The mass shooting near Atlantic Station, a popular shopping area in Atlanta has been updated to a double homicide after another victim died Wednesday succumbing to his injuries.
A second boy, Kameron Jackson, 15, was in critical condition after the deadly shooting Saturday night and died Tuesday. Atlanta police say Jackson was the sole target of the shooting that also snuffed 12-year-old Zyion Charles’ life on the 17th Street bridge in the heart of the city.
Zyion’s family believes he was bystander who had gotten caught up in the wrong crowd. His mother said she tried to seek help to stop him from being a statistic. Deerica Charles said this week she pleaded with a local police officer just seven days before her son was killed.
“I said, ‘I’m begging you. I’m begging you. Could you get my son in custody?’ He said, ‘I can take them down to the juvenile system all day. … But they’re not going to keep them. He has to really hurt somebody for them to keep your son,’” she recalled. “But now he’s hurt.”
Authorities say everyone involved was a tween or teenager, and at least three of them were shooters. Police recovered three weapons on the scene.
It is unclear how many children were involved in the incident, but surveillance footage released by police from local train stations shows at least eight to 10 teenagers and preteens were riding from station to station in the city.
“It’s tragic. Being a father myself, having young teenage daughters, it’s difficult to investigate the death of a child,” Deputy Chief Charles Hampton Jr. said during a press conference Wednesday. “My heart goes out to the mothers of these two sons. I can’t imagine what they’re currently going through.”
Detectives identified one of the suspects in the footage as the “main shooter,” who appeared to be a leader and the oldest in the group. Four other children were injured and later released from nearby hospitals.
“They all kind of mimic his movements. They follow him. They gave him handshakes,” Atlanta homicide Detective Jarion Shephard said Wednesday. “He seems to be one who has the most persuasion in the group.”
Zyion’s mother told the Atlanta City Council on Monday night she begged police to arrest him over two dozen times as he started hanging around with teenagers involved in car break-ins. She even had one officer’s personal number.
“I tried, y’all,” Charles said fighting back tears. “I called the police officer almost 30 times, 30 times in the last few years. They told me they can’t do nothing. I said he is out here breaking in folks’ cars. Can y’all please get him off the streets? Just take him down before somebody kills my son.”
Zyion started to spiral, Charles said, after she stopped giving him medication for a mental illness. He had a “bad” allergic reaction and had to use five EpiPens.
Authorities said the shooting happened shortly after the group was escorted from the Atlantic Station for violating its curfew and “disorderly conduct.” The popular outdoor shopping area near a MARTA train station implemented a 3 p.m. curfew for minors in January after two women were killed in similar shootings.
Mayor Andre Dickens said the victims’ parents were not aware of the curfew. Zyion’s grandmother, Sandra Durden, said she left him at home and didn’t know he was at Atlantic Station. She had warned him not to leave the house.
“By the time I got back, he was gone,” Durden told the city council on Monday.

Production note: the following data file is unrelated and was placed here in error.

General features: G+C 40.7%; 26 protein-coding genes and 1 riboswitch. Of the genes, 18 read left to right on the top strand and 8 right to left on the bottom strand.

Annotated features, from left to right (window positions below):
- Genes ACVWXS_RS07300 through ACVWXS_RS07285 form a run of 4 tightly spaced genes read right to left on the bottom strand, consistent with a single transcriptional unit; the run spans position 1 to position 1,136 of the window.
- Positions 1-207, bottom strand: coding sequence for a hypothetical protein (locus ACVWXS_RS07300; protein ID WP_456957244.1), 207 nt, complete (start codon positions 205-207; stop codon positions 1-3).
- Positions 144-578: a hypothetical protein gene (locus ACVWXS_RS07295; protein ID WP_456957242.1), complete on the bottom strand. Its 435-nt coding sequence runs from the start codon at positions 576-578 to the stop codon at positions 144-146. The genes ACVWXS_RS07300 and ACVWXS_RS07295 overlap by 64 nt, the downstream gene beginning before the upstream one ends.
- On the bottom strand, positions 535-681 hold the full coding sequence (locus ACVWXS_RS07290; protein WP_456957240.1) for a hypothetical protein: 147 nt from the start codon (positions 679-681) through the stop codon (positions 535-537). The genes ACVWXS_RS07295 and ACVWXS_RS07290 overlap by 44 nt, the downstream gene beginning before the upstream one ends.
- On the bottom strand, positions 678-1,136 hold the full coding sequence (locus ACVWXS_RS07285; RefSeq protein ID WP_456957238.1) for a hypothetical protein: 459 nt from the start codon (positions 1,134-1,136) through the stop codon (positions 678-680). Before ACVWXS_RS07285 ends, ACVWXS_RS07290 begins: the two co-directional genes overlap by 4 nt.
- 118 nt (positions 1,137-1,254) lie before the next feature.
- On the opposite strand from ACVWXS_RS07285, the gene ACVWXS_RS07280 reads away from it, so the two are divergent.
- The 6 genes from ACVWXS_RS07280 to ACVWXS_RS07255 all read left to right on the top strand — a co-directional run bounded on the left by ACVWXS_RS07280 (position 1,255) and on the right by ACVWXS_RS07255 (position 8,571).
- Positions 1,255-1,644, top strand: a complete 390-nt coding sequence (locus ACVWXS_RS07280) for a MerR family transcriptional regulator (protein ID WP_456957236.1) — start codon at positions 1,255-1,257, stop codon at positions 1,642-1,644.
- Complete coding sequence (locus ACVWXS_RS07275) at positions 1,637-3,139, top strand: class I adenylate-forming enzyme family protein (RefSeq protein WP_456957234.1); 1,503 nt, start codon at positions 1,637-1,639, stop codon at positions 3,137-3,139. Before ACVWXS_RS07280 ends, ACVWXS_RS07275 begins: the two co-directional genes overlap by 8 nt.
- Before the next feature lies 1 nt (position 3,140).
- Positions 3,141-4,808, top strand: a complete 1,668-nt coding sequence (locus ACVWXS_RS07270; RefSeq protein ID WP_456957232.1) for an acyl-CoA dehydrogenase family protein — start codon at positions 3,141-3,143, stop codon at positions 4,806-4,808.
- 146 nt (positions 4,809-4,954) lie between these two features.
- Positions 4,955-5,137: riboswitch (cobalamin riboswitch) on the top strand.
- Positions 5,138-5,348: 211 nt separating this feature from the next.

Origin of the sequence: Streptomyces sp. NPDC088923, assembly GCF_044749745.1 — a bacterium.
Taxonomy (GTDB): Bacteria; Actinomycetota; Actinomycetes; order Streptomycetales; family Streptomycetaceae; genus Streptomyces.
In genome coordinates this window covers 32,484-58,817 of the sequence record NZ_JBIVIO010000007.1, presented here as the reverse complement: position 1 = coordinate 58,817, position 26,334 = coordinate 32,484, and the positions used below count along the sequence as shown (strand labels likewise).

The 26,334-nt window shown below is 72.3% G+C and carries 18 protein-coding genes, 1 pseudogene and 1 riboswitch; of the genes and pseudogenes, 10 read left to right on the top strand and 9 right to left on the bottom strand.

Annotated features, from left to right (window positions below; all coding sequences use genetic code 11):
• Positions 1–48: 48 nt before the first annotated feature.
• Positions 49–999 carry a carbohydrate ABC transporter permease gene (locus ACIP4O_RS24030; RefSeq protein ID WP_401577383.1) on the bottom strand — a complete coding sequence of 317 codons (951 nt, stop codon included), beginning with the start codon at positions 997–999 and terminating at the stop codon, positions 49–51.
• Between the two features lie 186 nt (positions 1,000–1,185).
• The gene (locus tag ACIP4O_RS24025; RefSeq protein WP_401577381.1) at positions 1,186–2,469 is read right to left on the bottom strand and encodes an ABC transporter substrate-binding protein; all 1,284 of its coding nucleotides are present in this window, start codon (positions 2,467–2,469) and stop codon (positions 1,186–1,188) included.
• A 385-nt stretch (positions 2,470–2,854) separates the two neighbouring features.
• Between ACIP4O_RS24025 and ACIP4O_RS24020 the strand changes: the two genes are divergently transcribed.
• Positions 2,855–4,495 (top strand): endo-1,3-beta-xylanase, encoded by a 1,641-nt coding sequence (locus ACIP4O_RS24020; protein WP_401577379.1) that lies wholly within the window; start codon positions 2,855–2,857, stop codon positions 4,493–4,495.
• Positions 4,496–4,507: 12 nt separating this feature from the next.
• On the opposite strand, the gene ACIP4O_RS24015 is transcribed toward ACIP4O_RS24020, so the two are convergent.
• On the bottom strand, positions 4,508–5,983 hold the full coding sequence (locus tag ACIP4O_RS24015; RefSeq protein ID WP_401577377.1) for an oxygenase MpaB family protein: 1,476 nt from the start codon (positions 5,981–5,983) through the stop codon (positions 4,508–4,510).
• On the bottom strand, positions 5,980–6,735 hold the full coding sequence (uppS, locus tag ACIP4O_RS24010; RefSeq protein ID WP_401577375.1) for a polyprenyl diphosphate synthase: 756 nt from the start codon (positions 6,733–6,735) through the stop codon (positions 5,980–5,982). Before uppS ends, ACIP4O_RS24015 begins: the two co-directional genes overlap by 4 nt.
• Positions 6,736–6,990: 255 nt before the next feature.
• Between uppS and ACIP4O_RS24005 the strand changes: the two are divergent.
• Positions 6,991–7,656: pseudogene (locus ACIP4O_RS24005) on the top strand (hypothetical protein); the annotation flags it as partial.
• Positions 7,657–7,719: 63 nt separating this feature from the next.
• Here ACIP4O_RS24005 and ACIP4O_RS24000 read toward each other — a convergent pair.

Shephard said Zyion was killed by bullets from a weapon fired by the “main shooter,” a teenager that was in the group he followed to Atlantic Station. He fired most of the rounds that killed and injured most of the victims, the detective added.
Shephard said the group was hanging out when Kameron and two other teens rode by on scooters. The primary suspect pulled out a handgun and fired multiple rounds at Kameron, but others in the group got caught in the crossfire. Zyion died on the scene.
“Zyion took a bullet, an indirect shot meant for Kameron. So did the other victims out there,” Shephard said. “All of the bullets were meant — directed for Kameron. All the rest were collateral damage.”
The detective said the group was flashing gang signs, but it is still unclear if the shooting was gang-related. He is also not sure when they realized the 12-year-old was dead, but they appeared to be “celebrating” and bragging about the shooting, according to Shephard. Two of the other teenagers in Zyion’s group also fired at Kameron when he was identified as the “opposition.”
Dickens and other community leaders have called for a “village approach” to curtailing the recent uptick in crime among youth.
Atlanta Public Schools Superintendent Lisa Herring said the school system offers counseling and other resources to help parents, however, parents must inform the school of their needs.
Still, Charles said she met with social workers at his school. His grandmother also tried to offer him an incentive to attend school every day — a new iPhone for Christmas.
Charles said she is a single parent of five kids, who worked two jobs, so she couldn’t “stay at home and hold Zyion’s hand,” but she would call the police whenever he came home late. She asked her mother about Zion’s whereabouts before Durden left the home on Saturday.
“My son is gone. I don’t have no son no more. He’s gone,” Charles said breathing heavily through her tears. “I cried out for help. I cried out for it, y’all. I promise you. I cried out for it. But I failed my son. I failed my kids. I failed myself because I felt like I didn’t do enough, but I cried.”
Authorities are asking anyone with information to call Crime Stoppers Atlanta (407-577-8477) and anyone involved to call Atlanta Police. The department is offering a $10,00 reward for tips that lead to an arrest.